Editor's note: This is the English translation of Robert Underwood's previous CHamoru column article titled "Håyi para ta hongge."

There are three sayings about liars and lying which we have long heard since we were little.

During this election season, it is good to remember these sayings and see whether they can be applied to our experience before we go to the voting booth and mark the ballot. If we were give 10 cents for each lie that was told during this season, I am sure that we would all come out millionaires.

First: Try it and you will not be lied to (Chagi yanmungnga madagi)

Vote for me and you will lose nothing. If we were to try to prove this saying, you have to try it first. Hopefully, you won’t be fooled. You won’t know the end result until you try it first. There is only one way to know whether it is good or not. You have to try it. Once you try it, you can’t be lied to afterward. But you would have already swallowed the first lie and if you were fooled, you will be trapped with the result.

I don’t know about you, but this is how I feel after an election. Among the candidates, you will find smooth talkers, good-looking people, respectable and an attentive personality. As soon as they are seated, we notice that there are special interests that may not be good for the public and they are going in a different direction.

Secondly: It is easier to catch a liar than someone who is lame (Guse’ña un gacha’ un dåkon kini un kohu)

This is a meaningful saying that I frequently heard when I was small. It means that we will quickly catch on to who is lying in our path forward in life. We were taught this saying in order not to lie. The lame person can run faster and will be ahead of us than any liar. It is a beautiful saying and it would be great if it were true.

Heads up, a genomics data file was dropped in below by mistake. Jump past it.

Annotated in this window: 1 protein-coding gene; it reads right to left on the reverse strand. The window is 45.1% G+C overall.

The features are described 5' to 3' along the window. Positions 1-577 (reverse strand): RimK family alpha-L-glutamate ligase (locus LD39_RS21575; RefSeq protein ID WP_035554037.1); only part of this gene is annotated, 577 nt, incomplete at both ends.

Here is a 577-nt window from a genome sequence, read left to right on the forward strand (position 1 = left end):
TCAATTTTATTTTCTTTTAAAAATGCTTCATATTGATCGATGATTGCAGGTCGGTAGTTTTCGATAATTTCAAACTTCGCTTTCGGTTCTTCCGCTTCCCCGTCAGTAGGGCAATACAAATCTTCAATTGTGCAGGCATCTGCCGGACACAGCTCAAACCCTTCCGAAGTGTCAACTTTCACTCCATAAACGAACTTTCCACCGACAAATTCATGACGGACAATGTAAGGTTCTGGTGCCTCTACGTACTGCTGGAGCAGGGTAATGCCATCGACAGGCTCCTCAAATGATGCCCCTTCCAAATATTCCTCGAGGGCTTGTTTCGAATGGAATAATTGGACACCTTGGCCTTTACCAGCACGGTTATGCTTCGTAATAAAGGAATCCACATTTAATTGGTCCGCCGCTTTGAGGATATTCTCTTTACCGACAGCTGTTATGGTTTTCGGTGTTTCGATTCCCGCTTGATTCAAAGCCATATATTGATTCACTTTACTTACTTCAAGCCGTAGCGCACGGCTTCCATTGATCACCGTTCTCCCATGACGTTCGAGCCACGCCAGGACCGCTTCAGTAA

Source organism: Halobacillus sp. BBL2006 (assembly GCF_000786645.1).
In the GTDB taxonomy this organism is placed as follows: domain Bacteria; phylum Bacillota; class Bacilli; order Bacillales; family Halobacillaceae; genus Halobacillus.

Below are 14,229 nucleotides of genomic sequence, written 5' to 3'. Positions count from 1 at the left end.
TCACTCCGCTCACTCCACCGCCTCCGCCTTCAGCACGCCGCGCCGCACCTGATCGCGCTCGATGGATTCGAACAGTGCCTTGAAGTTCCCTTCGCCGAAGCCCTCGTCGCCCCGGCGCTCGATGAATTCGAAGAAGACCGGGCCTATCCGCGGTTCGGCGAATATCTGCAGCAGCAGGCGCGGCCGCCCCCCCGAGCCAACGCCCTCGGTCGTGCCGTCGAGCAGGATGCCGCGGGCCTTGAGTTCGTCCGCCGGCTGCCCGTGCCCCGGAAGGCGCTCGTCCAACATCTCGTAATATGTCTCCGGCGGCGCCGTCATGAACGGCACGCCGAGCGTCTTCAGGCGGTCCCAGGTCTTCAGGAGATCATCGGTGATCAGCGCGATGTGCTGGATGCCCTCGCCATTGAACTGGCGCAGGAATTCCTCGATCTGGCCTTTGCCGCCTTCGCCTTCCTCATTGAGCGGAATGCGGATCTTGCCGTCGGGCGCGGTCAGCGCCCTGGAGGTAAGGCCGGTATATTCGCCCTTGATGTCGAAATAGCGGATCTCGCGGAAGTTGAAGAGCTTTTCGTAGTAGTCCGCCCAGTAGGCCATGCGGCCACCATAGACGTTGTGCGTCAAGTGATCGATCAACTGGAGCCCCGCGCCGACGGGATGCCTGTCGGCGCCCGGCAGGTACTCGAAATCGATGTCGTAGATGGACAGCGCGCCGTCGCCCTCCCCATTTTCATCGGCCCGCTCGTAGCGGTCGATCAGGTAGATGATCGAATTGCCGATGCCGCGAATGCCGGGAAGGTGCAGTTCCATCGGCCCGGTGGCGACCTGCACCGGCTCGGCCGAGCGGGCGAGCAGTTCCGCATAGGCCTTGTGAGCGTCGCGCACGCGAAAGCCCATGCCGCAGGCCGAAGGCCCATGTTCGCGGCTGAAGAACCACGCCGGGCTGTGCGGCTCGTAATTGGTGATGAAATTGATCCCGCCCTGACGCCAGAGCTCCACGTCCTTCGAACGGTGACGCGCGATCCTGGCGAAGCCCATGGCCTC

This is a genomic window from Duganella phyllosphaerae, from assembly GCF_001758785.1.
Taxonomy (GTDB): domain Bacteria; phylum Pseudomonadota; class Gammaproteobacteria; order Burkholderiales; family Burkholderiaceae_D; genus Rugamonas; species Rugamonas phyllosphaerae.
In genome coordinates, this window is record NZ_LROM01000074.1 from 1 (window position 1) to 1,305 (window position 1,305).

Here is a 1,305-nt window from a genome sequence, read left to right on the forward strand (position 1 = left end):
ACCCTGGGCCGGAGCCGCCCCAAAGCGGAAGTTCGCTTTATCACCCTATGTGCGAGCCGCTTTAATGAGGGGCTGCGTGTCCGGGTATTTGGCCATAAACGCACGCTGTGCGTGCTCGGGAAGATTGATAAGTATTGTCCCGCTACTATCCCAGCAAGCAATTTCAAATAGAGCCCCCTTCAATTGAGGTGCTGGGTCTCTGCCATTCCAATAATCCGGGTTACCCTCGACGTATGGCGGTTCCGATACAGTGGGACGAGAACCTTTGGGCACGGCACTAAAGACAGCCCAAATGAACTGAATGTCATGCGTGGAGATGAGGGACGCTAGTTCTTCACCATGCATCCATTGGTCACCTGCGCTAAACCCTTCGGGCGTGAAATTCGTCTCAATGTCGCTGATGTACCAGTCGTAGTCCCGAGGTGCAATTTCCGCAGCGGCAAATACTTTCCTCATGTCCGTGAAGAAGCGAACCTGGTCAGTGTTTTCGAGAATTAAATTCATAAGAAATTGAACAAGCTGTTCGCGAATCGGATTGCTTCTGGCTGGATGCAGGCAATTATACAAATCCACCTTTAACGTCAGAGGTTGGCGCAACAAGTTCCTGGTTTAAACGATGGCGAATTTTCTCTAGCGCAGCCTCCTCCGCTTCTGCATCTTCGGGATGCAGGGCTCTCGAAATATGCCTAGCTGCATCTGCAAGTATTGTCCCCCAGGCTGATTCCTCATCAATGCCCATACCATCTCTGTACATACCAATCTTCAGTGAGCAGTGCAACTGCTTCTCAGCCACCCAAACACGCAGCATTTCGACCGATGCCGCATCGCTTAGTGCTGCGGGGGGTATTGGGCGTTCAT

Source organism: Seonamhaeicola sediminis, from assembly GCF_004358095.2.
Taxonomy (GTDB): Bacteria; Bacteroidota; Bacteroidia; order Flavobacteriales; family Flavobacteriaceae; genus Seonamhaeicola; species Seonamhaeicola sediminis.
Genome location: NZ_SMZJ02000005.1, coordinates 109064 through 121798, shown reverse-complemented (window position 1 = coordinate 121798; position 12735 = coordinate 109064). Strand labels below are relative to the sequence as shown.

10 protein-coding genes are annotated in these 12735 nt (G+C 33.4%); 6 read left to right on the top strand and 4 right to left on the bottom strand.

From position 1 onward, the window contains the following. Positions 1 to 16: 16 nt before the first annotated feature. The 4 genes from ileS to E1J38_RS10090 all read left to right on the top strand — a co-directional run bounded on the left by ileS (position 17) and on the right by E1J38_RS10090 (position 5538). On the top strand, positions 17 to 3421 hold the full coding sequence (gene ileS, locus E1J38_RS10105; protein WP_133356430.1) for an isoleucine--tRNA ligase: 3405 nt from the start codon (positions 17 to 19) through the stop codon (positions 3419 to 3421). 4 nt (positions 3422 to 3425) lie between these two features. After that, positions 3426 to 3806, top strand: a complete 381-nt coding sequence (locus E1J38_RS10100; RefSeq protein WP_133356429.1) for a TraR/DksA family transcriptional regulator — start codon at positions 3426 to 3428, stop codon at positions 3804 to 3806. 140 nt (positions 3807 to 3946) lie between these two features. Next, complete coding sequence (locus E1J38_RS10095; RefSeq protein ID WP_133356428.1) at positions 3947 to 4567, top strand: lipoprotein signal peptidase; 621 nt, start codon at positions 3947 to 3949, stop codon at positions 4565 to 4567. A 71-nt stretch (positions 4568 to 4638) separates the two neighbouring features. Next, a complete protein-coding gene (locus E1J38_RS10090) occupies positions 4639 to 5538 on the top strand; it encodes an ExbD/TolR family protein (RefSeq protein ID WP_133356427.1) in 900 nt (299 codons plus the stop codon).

In my experience, especially in political activities, many liars keep running. In this kind of endeavor, it seems like the slow and the crippled are the honest ones. Instead of catching the liar, it seems like the liar learns how to lie and their lies get accepted.

Let’s take a look at the discussion about our island finances. We keep getting told that we haven’t spent all of our funds and that there is money at the end of the year. With a great deal of pride, we are told that there is a surplus and that there is sufficient reason to celebrate those who are managing the money. When the time comes to prepare a plan for the upcoming year, we are told that there is not enough and that we must have a new tax. A sales tax is increased and then the next week, we are told that there is a surplus.

In children’s speech, surprise (manghang)! This is what is most startling. We cannot choose who to believe. The same people who are asking for a tax increase are also proud of the abundance of money. Then, they ask for a raise in their salary. Then, we give it to them and vote them in again when there is a new promise wrapped up in a new lie.

Hopefully, this saying by the old people about the lame and the liar were true, but I have my doubts when it comes to politics.


Thirdly: The more you say, the more you lie (Yanggen meggai sinangån-mu, meggai dinagi-mu)

The more you talk, the more opportunity you have to lie. And who talks more than a candidate during election season? This saying is absolutely true. In previous times, we would go to Mass for maybe an hour. If we were lucky, the priest’s sermon didn’t exceed 10 minutes. When we go to political meeting, it lasts two or three hours of talk. I am positive that there are more lies at the meeting than during Mass. I am not saying that the priest never lies, but he doesn’t have enough time to lie to us abundantly. For the candidate, he or she must call our attention to something and nothing attracts our attention more than a whopper.

Of course, a priest and a candidate do not have the same status. When a priest lies, someone will challenge him. When someone in politics lies, we accept it as natural.

In these three sayings, I am sure that two are correct. We must change one.

It is easier to catch a liar than someone who is lame unless they are a candidate for office.


Robert A. Underwood is a former Guam delegate to the U.S. Congress, former chairman of the CHamoru Language Commission and soon-to-be former president of the University of Guam.